There’s a great scene in “Sunshine Cleaning” in which Norah Lorkowski (Emily Blunt) takes her new friend Lynn (Mary Lynn Rajskub) “trestling.” Not being crazy, Lynn demurs when it comes to climbing the supports under the railroad tracks, but Norah goes all the way up where she can reach between the ties, tempting fate as the train comes. The sparks and “metallic breath” of the train, the swaying of the structure, and the terrible noise transport her, first to ecstasy but then to grief. Norah was deeply wounded by her mother’s death—a “do-it-yourself job”—when Norah was a small girl still running through the lawn sprinkler. She carries this wound even as a young adult who’s prone to fucking up a lot.
This scene is typical of how “Sunshine Cleaning” manages to balance on the edge between uplift and pathos. (Hmmm. Uplift. Pathos. No telling whether it was a U.P. railroad line.) Norah and Rose Lorkowski are both wounded. As the older, responsible sister, Rose (Amy Adams) tends toward wounds of the self-inflicted variety, like her mother. She’s deceiving herself, but no one else, as she carries on an affair with an old friend from high school, Mac (Steve Zahn), a police detective who won’t be leaving his wife. Meanwhile, acting out his angst, Rose’s seven-year-old son Oscar (Jason Spevack) has licked the leg of his public school teacher. Private school is the answer for such a sensitive, advanced little bastard (the nickname he acquires, courtesy of his loving Aunt Norah.) During one of their sessions together in a motel, Mac suggests that Rose, who cleans houses, can earn more far money by going into business for herself in crime scene cleanup. The transformation of the entire Lorkowski family has begun.
Working out of the back of Rose’s decrepit Toyota, the sisters are confronted with their first gruesome job, and their success in using toothbrushes to scrape dried blood from a shower wall leads to more of such choice opportunities. It’s only natural that, in the case of one post-mortem, they begin to face their own mother’s suicide.
But first, Rose accelerates her self-inflicted misery. Before getting out of the housecleaning business, she finds herself washing the blinds and sweeping up for a former high school classmate, now Paula Datzman-Mead (Judith Jones). Heavy with child (and prosperity), Paula invites Rose to the baby shower. All the old gang will be there! Before this irresistible convocation, Rose has a run-in with Mac’s enraged wife, Heather (Amy Redford), who asserts that Rose might have been “hot shit” during high school but now is nothing. Rolling up to Paula’s villa in her old clunker, she finds the driveway clogged with a panoply of gaudy luxury cars and SUVs, and we dread it as Rose’s plunges her nothingness into the soiree. Announcing to the country club set that you’re self-employed in biohazard removal and that you derive tremendous satisfaction from being so helpful to people is hardly the way to acceptance. On the other hand, what could be more gruesome than the women’s ritual of eating five different kinds of chocolate directly from baby diapers? Rose excuses herself. She really has to be going.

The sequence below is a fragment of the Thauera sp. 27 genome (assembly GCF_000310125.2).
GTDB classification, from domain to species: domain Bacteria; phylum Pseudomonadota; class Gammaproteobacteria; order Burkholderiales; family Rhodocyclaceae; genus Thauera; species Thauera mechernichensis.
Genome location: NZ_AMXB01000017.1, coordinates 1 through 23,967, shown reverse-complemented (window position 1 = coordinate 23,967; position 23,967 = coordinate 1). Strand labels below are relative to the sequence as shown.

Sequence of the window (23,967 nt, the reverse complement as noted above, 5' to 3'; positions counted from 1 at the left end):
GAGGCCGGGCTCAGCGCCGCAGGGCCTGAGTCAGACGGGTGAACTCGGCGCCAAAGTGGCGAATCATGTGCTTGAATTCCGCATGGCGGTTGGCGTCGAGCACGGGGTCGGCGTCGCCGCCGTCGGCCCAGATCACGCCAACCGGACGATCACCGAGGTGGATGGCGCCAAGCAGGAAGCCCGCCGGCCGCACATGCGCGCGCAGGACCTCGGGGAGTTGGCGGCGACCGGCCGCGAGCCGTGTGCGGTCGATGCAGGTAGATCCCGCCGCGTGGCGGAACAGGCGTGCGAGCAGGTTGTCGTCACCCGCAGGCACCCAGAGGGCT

She had attended the party at the expense of accompanying Norah to an important job, the one-day turnaround of a house for State Farm. Now Rose pulls up at the job site and finds the bungalow fully engulfed in flames, thanks to Norah’s klutziness. (Never depend on a scented candle to mask the smell of death.) Of course, Sunshine Cleaning doesn’t carry insurance, so Rose is bankrupt. On top of that, as she tells Winston (Clifton Collins Jr.)—the one-armed modelmaker and purveyor of industrial cleaning agents, who reluctantly has babysat Oscar—she’s good at getting men to want her but not to date or marry her. And Norah, who means well, finds herself rebuffed by Lynn, about whom she knows what she thinks is an important secret. Even their father, Joe (the wonderful Alan Arkin) finds the fruits of his labors coming to naught. There’s nothing to do but to unite—except for Norah, who decides on a tried-and-true method of dealing with problems, which is to hit the road. Rose’s touching soliloquy, delivered by CB radio, suggests a coming to terms with the past. The ending, in which Joe makes the distinction between a business lie and a life lie, smooshes together a lot of elements into a conveniently cheery package, but you leave the theater with a tear in your eye and a smile on your lips, repeating the final exchange between Joe and Rose. He: “Uggh, the smell.” She: “You’ll get used to it.”